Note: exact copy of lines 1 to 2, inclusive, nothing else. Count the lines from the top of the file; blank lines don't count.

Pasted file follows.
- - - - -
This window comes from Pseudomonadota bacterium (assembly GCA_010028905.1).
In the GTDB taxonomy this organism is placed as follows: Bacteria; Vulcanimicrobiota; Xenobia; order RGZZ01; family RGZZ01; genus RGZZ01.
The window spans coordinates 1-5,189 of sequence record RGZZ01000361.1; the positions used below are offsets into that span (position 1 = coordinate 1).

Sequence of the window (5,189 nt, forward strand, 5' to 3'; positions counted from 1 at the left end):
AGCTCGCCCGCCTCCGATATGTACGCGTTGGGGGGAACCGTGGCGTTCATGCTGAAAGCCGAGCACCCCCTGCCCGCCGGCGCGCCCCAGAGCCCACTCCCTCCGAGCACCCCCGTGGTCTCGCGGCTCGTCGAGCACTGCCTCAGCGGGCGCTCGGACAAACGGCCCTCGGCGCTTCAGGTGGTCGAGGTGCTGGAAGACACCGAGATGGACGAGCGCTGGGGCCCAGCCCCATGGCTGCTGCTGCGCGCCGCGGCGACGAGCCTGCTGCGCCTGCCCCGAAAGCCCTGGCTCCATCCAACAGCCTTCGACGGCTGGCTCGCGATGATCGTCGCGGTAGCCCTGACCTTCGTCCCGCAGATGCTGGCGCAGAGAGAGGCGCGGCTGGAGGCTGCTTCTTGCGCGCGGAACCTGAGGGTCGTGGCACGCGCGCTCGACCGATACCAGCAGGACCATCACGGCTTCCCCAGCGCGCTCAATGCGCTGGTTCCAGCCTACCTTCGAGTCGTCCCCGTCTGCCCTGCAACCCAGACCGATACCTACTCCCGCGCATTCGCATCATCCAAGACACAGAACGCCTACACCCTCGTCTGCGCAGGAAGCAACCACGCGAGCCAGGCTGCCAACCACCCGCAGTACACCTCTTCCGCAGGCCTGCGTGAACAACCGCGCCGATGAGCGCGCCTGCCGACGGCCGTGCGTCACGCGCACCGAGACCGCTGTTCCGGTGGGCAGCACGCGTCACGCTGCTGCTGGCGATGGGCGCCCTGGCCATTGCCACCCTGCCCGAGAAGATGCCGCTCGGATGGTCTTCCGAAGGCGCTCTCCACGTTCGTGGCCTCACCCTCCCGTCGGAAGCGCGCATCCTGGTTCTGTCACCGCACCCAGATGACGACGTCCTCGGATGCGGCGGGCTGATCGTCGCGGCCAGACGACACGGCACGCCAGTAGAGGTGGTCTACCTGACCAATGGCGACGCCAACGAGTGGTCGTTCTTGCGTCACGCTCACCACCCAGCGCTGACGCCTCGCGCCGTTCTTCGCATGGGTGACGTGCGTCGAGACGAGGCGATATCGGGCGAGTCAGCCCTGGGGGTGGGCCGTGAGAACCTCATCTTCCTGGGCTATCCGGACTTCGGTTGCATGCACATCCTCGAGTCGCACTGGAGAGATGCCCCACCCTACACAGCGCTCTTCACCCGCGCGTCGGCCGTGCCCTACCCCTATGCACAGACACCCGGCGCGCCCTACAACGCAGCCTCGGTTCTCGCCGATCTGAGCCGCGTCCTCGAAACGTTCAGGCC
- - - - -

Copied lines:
This window comes from Pseudomonadota bacterium (assembly GCA_010028905.1).
In the GTDB taxonomy this organism is placed as follows: Bacteria; Vulcanimicrobiota; Xenobia; order RGZZ01; family RGZZ01; genus RGZZ01.